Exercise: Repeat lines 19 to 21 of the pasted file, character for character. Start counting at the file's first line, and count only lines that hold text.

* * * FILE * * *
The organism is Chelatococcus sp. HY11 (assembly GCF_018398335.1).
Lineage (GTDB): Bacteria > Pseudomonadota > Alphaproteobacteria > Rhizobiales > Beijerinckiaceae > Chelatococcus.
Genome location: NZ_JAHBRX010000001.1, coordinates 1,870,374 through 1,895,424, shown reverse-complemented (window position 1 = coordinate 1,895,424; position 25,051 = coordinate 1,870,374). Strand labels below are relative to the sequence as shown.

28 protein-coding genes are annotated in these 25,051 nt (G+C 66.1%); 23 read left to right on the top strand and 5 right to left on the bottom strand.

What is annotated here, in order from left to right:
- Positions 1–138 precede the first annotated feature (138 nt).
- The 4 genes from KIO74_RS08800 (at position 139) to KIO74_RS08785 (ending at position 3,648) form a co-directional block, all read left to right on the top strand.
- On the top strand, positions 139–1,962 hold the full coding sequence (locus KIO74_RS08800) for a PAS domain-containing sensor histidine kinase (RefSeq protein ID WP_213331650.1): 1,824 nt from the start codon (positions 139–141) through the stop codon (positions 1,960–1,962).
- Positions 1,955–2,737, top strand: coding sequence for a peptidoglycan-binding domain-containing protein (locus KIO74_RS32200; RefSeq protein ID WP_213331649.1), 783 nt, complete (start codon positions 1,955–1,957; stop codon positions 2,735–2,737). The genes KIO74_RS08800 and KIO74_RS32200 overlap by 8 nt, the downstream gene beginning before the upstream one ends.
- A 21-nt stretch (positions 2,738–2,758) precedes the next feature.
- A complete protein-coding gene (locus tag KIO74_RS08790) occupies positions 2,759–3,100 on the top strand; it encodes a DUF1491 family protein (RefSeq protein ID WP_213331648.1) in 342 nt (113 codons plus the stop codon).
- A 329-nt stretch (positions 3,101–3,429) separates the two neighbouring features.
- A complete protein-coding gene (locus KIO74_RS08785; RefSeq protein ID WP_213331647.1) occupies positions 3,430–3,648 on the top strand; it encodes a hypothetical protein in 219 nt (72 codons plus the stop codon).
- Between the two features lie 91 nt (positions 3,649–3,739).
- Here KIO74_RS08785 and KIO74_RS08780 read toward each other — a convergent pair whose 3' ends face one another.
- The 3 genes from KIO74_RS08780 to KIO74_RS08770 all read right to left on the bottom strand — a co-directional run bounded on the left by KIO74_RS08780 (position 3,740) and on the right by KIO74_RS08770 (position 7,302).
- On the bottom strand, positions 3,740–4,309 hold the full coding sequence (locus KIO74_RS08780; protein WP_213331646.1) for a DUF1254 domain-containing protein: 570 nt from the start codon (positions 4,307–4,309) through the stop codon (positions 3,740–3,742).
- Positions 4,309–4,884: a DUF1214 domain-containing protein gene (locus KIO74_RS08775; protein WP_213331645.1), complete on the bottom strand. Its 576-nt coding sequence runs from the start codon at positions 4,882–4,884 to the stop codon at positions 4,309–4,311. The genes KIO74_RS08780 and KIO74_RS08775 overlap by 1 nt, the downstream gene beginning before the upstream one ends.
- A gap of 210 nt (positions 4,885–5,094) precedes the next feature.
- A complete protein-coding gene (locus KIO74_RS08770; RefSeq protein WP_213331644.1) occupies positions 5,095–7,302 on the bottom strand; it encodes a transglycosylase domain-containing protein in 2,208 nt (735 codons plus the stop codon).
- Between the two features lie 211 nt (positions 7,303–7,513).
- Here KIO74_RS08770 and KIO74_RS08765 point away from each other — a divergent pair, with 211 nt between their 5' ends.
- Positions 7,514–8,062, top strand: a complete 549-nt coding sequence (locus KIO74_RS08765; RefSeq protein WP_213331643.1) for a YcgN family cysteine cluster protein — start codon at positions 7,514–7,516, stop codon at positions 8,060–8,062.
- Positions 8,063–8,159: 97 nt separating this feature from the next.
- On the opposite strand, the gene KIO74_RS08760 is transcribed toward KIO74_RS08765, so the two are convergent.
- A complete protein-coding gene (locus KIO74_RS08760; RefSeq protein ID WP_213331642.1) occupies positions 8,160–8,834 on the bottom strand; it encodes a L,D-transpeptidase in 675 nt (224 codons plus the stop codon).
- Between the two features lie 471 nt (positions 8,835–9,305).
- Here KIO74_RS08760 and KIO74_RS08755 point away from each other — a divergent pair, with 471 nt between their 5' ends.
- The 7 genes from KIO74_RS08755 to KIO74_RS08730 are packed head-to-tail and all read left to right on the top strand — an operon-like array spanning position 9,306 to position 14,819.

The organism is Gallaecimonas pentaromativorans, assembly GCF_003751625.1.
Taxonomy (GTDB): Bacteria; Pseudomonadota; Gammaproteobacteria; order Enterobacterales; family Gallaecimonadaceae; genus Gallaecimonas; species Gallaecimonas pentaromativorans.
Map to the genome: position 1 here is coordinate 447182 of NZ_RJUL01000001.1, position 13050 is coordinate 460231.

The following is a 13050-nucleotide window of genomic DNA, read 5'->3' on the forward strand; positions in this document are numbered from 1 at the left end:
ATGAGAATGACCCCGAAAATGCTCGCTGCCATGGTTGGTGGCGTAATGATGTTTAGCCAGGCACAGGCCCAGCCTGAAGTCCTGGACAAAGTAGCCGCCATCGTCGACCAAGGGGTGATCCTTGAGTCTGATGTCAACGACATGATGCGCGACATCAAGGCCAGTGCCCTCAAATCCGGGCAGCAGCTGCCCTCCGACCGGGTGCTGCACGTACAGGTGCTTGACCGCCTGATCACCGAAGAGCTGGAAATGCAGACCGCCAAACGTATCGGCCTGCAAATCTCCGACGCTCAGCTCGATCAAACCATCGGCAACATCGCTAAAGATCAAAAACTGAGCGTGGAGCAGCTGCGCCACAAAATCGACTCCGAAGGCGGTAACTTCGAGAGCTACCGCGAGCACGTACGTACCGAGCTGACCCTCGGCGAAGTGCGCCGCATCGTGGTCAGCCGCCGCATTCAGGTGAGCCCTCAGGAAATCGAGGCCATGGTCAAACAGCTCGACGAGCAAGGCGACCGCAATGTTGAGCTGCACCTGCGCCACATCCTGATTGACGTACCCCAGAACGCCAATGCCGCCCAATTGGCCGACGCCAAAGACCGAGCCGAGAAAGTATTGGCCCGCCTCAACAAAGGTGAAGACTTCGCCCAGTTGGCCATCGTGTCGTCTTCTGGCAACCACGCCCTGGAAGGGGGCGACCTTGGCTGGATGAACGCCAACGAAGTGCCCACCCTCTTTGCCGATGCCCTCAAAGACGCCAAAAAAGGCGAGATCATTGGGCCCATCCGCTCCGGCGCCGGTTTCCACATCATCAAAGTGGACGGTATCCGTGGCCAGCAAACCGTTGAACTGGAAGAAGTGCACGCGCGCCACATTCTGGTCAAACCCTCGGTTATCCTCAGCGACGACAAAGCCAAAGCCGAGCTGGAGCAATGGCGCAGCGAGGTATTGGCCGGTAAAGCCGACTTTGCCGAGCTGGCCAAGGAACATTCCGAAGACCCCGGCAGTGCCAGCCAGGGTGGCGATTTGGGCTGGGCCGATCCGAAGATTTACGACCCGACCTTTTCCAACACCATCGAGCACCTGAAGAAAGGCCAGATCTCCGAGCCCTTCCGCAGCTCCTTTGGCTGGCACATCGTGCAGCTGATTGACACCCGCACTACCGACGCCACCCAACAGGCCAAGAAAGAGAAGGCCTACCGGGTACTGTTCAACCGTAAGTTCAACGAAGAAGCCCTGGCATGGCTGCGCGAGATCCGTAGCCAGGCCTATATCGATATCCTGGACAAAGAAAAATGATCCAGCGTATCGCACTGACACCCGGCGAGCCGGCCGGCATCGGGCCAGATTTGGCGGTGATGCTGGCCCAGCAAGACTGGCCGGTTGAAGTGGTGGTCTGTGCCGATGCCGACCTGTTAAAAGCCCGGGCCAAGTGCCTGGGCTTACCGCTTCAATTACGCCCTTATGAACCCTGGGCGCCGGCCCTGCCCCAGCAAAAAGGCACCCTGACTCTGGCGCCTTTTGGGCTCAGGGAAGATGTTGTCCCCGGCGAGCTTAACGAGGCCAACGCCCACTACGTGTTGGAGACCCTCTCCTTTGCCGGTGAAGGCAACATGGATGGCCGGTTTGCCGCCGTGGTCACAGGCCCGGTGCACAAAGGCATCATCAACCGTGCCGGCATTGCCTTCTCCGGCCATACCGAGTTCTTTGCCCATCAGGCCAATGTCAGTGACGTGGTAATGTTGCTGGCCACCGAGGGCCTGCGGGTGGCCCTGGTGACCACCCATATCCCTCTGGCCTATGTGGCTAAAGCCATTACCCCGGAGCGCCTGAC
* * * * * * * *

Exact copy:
- A gap of 210 nt (positions 4,885–5,094) precedes the next feature.
- A complete protein-coding gene (locus KIO74_RS08770; RefSeq protein WP_213331644.1) occupies positions 5,095–7,302 on the bottom strand; it encodes a transglycosylase domain-containing protein in 2,208 nt (735 codons plus the stop codon).
- Between the two features lie 211 nt (positions 7,303–7,513).